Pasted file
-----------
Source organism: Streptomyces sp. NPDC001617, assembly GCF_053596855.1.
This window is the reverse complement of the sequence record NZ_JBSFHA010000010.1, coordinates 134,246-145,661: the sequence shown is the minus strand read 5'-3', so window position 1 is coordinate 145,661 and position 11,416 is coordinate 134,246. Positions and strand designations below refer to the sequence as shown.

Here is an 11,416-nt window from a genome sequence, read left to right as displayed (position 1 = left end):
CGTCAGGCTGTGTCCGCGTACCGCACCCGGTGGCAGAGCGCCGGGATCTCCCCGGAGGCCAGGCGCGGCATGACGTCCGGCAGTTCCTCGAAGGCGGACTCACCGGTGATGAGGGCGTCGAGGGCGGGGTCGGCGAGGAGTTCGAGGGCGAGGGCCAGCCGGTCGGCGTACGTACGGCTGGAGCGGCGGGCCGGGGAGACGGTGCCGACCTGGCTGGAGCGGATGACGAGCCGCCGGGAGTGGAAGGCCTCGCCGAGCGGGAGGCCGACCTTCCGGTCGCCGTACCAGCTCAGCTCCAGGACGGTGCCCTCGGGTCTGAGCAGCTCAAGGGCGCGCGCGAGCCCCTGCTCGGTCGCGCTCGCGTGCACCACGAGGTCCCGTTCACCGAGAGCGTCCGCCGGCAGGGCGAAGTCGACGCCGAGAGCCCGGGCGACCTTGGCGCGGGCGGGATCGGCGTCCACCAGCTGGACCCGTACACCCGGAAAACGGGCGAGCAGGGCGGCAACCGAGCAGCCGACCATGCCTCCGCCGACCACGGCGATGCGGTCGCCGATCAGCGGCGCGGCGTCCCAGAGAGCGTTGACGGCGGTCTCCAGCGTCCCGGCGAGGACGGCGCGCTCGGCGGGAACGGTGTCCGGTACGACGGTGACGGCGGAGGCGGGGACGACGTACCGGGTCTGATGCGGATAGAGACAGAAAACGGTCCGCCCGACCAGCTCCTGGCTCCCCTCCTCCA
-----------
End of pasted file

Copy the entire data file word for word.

Source organism: Streptomyces sp. NPDC001617, assembly GCF_053596855.1.
This window is the reverse complement of the sequence record NZ_JBSFHA010000010.1, coordinates 134,246-145,661: the sequence shown is the minus strand read 5'-3', so window position 1 is coordinate 145,661 and position 11,416 is coordinate 134,246. Positions and strand designations below refer to the sequence as shown.

Here is an 11,416-nt window from a genome sequence, read left to right as displayed (position 1 = left end):
CGTCAGGCTGTGTCCGCGTACCGCACCCGGTGGCAGAGCGCCGGGATCTCCCCGGAGGCCAGGCGCGGCATGACGTCCGGCAGTTCCTCGAAGGCGGACTCACCGGTGATGAGGGCGTCGAGGGCGGGGTCGGCGAGGAGTTCGAGGGCGAGGGCCAGCCGGTCGGCGTACGTACGGCTGGAGCGGCGGGCCGGGGAGACGGTGCCGACCTGGCTGGAGCGGATGACGAGCCGCCGGGAGTGGAAGGCCTCGCCGAGCGGGAGGCCGACCTTCCGGTCGCCGTACCAGCTCAGCTCCAGGACGGTGCCCTCGGGTCTGAGCAGCTCAAGGGCGCGCGCGAGCCCCTGCTCGGTCGCGCTCGCGTGCACCACGAGGTCCCGTTCACCGAGAGCGTCCGCCGGCAGGGCGAAGTCGACGCCGAGAGCCCGGGCGACCTTGGCGCGGGCGGGATCGGCGTCCACCAGCTGGACCCGTACACCCGGAAAACGGGCGAGCAGGGCGGCAACCGAGCAGCCGACCATGCCTCCGCCGACCACGGCGATGCGGTCGCCGATCAGCGGCGCGGCGTCCCAGAGAGCGTTGACGGCGGTCTCCAGCGTCCCGGCGAGGACGGCGCGCTCGGCGGGAACGGTGTCCGGTACGACGGTGACGGCGGAGGCGGGGACGACGTACCGGGTCTGATGCGGATAGAGACAGAAAACGGTCCGCCCGACCAGCTCCTGGCTCCCCTCCTCCA